New gene-editing tool that is changing the science field
You may have heard this term be used around quite often and spoken with high regard and without a doubt, this technique does deserve the hype it gets. Since its introduction in 2012, CRISPR been used to manipulate the DNA of plants (food), animals, and even humans and with this editing tool, we may foresee a cure for cancer, HIV, cystic fibrosis, and other diseases.
CRISPR (also known as Cas9) stands for “clustered regularly interspaced short palindromic repeats” and was first discovered in the immune system of bacteria. This mind-blowing technique is a simple procedure in retrospect: the enzyme Cas9, which if you think of like a pair of molecular scissors, first identifies a specific strand of DNA and cuts strands of this DNA out. Then, mutations are introduced in order to create the desired DNA in what is known as genome editing.
This tool has been essential in allowing scientists and researchers to alter the cells of living things by turning certain genes on or off to enhance the quality of one’s health.
For example, in 2016 on University of California campuses, researchers figured a way to use CRISPR to fix defective bone marrow cells to cure sickle-cell anemia, a condition in which the body’s red blood cells become a crescent moon shape and therefore, preventing these cells from carrying enough oxygen throughout the body. Additionally, CRISPR has been used to create malaria-resistance mosquitoes to keep this disease from spreading.
And best of all, CRISPR might be the answer to all our prayers: a cure for cancer at last. Some researchers have edited T cells — a type of white blood cell that are essential in the adaptive immune system that identifies and attacks specific pathogens — so that they recognize cancer cells and kill them. Additionally, turning off cancer cells’ defenses which protect them from T cells through gene editing will come to be very essential. Some cancer cells have PD-1, a protein found in healthy cells, and helps keep T cells away by “pretending” to be healthy cells. So if scientists can use CRISPR to turn off the gene that is required to make PD-1, T cells will be able to attack cancer cells.
Keep in mind, you are altering DNA, the genetic code of what makes you a person and makes you different from anyone else. So using CRISPR for cosmetology purposes and even medical issues can raise questions from an ethical standpoint. Editing cells in embryos through germline editing has been looked down upon but has been done by an Oregon scientist and his team who used CRISPR to take out a heart disease-causing genetic error in human embryos. There are many clinical trials using CRISPR, but practices such as editing genes in human embryos to create designer babies are completely forbidden.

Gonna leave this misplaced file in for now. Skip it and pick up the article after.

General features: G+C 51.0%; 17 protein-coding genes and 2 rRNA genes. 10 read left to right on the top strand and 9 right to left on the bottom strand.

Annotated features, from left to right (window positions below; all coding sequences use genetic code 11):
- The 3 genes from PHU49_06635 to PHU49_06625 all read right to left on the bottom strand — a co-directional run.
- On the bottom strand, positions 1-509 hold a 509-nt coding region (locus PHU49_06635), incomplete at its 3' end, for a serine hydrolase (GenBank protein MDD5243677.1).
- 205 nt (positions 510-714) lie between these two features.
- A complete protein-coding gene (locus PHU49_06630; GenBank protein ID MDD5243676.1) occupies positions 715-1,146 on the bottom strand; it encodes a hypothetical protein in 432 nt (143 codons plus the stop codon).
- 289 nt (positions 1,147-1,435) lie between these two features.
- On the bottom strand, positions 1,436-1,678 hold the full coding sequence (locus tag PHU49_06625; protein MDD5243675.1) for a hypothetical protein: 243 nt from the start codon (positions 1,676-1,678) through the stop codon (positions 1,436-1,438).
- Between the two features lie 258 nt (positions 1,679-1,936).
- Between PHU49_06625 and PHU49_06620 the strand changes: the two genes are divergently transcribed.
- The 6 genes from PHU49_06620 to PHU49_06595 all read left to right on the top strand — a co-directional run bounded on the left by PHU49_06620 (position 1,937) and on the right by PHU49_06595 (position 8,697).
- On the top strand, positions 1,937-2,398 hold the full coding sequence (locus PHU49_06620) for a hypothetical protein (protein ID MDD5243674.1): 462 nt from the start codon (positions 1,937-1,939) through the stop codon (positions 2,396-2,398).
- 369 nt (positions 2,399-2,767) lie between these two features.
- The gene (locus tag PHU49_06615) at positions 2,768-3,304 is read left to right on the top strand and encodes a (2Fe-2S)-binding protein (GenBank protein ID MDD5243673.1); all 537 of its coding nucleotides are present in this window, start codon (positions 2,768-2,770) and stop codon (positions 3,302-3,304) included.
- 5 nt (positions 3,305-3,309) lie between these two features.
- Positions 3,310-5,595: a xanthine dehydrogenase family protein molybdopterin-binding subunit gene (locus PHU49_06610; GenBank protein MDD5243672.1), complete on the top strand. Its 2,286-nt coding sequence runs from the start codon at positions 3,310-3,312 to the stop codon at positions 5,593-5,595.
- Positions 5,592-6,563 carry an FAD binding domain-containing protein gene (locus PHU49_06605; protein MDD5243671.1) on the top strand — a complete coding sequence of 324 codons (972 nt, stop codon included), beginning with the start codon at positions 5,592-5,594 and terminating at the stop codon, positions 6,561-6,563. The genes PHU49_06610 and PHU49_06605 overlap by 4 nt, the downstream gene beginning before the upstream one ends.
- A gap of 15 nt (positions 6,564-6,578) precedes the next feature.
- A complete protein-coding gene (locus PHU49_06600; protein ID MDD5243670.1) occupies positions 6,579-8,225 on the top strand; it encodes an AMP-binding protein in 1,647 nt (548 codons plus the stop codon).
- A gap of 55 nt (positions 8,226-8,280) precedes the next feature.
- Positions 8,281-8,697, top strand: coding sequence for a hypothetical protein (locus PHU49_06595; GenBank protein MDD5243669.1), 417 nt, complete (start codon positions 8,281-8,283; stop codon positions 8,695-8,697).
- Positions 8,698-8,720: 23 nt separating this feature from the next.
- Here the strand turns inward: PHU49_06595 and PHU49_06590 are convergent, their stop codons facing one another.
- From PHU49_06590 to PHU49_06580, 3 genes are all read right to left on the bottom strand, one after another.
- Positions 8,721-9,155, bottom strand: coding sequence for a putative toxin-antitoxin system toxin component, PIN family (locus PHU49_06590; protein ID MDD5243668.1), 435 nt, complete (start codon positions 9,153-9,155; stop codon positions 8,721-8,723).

If you recall the headlines from a year ago, a Chinese scientific team, led by He Jiankui of the Southern University of Science and Technology in Shenzhen, was caught using CRISPR in order to modify twins before birth in order to make the girls, Lulu and Nana immune to HIV, the virus responsible for causing AIDS. He did this by deleting the CCR5 gene — the gene required by HIV to enter blood cells — in the embryos. Not only was this alteration found to potentially protect them from being infected by HIV, but scientists discovered that CCR5 serves as an inhibitor of memories and synaptic connections and therefore, believe that this procedure involving CRISPR may have enhanced the twins’ cognition and memory, essentially making them “designer babies.” However, it is hypothesized that these kids might have a shorter lifespan. He Jiankui has been sentenced to three years in prison for going around scientific and medical ethics and proceeding with this treatment without receiving a doctor’s qualification and forging ethical approval documents. Though Jiankui may have good intentions, he took a risky endeavor, which could hurt these two innocent girls in the future.
Even considering the ethical aspect surrounding this tool, CRISPR may be a game-changer as long as people remember not to take advantage.
Khatri, Minesh. What Is CRISPR? What Conditions Does It Treat? 14 Oct. 2019, www.webmd.com/cancer/crispr-facts-overview.
Metcalfe, Tom. What Is CRISPR? 31 Dec. 2018, www.nbcnews.com/mach/science/what-crispr-ncna952696.
Mullin, Emily. The 7 Craziest Ways CRISPR Is Being Used Right Now. 18 May 2020, https://onezero.medium.com/the-7-craziest-ways-crispr-is-being-used-right-now-bcf3bd203f23.
Regalado, Antonio. China’s CRISPR Twins Might Have Had Their Brains Inadvertently Enhanced. 2 Apr. 2020, www.technologyreview.com/2019/02/21/137309/the-crispr-twins-had-their-brains-altered/.
Originally published at https://gdeekshita.wixsite.com on June 25, 2020.